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Trip #4 Report: Dublin and Surrounding (3-12 October, 2010)

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Trip #4 Report: Dublin and Surrounding (3-12 October, 2010)

Well, I’m back with another excruciatingly long and obsessively detailed trip report. What can I say? It makes me happy…and if it’s too long for you, remember, you don’t have to read it! I’ve put in headings throughout to help you skim if that’s your pleasure…or if you’re just looking for specific info.

This was my fourth trip in less than two years to Ireland. Alas, it was my shortest trip as well. Still worth it, though! A lot of this trip was returning to places I’ve been and loved. So I spent 3 nights and 2 full days in County Wicklow staying at the Glendalough Hermitage in Laragh. I then moved up to Dublin for the Dublin Theatre Festival for the remainder of my trip, staying at The Townhouse.

But there were new things as well. I spent ‘jet lag day’ exploring parts of County Kildare. Later I broke up the time in Dublin with a full day in and around County Meath (with tapl!...which was awesome!). New and old places in County Wicklow and Dublin as well.

Including travel time, the trip came out to 10 days and 9 nights. I’ve broken down the trip report into 10 replies, 1 for each of the days of my trip. Some are short. Most are long.

So enjoy…or not!


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West Chicago...
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1. Re: Trip #4 Report: Dublin and Surrounding (3-12 October, 2010)


For the first time, due to a cheaper fare, I flew American from Chicago to Dublin. I’ve flown on Aer Lingus for all three other trips. Unfortunately it was the most expensive fare I’ve paid for any of my trips. It seems that air travel has not had as many soft fares as I’ve found in the past.

I have to say that the American flight felt more crowded in the seats, but that may have just been because it was in a smaller plane, a 757. Only 2 movies, whereas the Aer Lingus flights had individual screens at each seat on 5 of the 6 legs I’ve flown with them…with multiple movie choices, too. The food with Aer Lingus was better than American’s, but that’s not saying much. The last disadvantage with American is that the flight to Dublin gets in about an hour later and leaves about 2 hours earlier on the return. That’s 3 hours less in Ireland! I still liked the monetary savings over Aer Lingus, though.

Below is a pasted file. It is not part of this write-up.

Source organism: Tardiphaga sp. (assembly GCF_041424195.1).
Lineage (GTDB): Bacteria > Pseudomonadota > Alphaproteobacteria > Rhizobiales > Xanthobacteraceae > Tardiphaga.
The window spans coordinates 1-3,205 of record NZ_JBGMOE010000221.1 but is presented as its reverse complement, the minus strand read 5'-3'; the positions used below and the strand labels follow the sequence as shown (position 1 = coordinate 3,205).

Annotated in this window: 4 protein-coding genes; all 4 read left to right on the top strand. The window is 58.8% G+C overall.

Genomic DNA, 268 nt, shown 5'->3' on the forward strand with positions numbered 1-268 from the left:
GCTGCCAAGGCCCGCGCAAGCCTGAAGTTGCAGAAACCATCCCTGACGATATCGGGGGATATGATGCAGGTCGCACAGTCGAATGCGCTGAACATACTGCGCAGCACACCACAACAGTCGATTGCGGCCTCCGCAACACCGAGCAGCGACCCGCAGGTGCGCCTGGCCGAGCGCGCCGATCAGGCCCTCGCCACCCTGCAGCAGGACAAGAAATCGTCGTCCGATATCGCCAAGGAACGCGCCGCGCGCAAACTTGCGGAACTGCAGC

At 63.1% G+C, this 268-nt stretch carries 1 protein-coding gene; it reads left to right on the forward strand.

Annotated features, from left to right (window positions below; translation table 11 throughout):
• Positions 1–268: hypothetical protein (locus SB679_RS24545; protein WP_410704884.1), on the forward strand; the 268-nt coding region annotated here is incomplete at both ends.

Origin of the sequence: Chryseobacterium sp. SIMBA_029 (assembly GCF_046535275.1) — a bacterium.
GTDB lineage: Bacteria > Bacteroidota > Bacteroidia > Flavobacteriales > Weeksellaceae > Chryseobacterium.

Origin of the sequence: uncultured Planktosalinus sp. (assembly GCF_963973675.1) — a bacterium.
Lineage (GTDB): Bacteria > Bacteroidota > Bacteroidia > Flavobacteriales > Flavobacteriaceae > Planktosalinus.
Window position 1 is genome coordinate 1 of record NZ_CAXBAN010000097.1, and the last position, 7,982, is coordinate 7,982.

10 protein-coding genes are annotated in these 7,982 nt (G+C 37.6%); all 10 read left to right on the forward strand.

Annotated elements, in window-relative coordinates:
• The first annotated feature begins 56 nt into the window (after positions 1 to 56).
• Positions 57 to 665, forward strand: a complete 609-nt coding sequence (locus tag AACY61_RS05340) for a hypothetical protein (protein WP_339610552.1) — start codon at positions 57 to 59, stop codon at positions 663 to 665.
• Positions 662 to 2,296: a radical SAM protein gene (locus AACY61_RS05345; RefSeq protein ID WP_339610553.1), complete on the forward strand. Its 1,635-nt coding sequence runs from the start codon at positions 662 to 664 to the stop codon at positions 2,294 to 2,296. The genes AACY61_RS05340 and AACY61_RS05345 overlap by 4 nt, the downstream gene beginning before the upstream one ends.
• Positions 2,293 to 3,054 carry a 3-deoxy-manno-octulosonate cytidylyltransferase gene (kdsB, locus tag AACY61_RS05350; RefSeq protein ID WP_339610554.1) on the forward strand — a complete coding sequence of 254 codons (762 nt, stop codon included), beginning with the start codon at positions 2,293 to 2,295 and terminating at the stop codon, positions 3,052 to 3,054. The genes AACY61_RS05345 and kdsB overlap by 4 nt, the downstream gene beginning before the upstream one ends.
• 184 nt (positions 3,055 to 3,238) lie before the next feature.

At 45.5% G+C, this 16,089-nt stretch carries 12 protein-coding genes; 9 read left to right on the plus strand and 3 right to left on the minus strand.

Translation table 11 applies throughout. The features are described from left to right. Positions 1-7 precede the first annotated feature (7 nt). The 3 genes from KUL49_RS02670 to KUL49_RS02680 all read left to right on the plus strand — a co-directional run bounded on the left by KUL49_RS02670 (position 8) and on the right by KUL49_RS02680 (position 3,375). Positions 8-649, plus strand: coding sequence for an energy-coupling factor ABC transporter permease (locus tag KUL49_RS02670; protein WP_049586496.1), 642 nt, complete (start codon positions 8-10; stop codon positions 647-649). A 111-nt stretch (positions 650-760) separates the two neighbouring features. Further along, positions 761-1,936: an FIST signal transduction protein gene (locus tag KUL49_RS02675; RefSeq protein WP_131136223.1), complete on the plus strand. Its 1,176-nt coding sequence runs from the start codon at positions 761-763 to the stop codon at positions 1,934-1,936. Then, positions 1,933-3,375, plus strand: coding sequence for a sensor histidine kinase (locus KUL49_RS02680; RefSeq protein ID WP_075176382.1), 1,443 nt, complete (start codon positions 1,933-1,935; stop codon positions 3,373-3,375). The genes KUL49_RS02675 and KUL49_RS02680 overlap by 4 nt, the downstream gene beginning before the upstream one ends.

And now you’ve just read my shortest reply.

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2. Re: Trip #4 Report: Dublin and Surrounding (3-12 October, 2010)



Like every trip I’ve taken to Dublin, the plane arrived early. This time it was around 8:30am. I don’t check luggage so I was quickly out in the arrivals hall. No lines. No waiting. Basically just walked right through other than stopping to get my passport stamped. I’m looking forward to experiencing the new terminal in May, but this one has worked just fine for me!


I took out €500 in cash at the ATM. It’s great to have this easy possibility for getting local currency. No hassle. All I did was call my bank in advance of the trip alerting them to the expected usage in Ireland and raising my daily limit so I can take out that much.


On to the Dublin Tourism desk where I bought the Heritage Ireland card for €21…in cash of course! This is a great deal. For this low price you get access to all the Heritage Ireland sites (with the exception of Muckross Farms in Killarney) for free. For a year. I had bought a card on my first trip to Ireland which paid for itself on that trip. I then came back to Ireland twice more within a year (barely) and was able to use the card even more. On this trip I only got €19 in value BUT I’m coming back in May of 2011. So very much worth it for me.



Each and every time I’ve come to Ireland, I have booked a car with Hertz through Journey through Ireland. I prepay for the rental, SCDW excluded. My cost for 3 days (including CDW, etc.) was $91.26. I then purchase the SCDW at the car hire counter. Since I get a small car (always wise when driving on Ireland’s narrow roads!), my SCDW would only be €10 per day for a total of €30. Journey through Ireland is also nice in that they have negotiated a 2 hour grace period for returning the car. This can be very helpful given the early arrival of most transatlantic flights. (Note that I have never used their touring services, which have gotten mixed reviews. I have only ever used them for car rental and have always had an excellent experience. I will use no other.)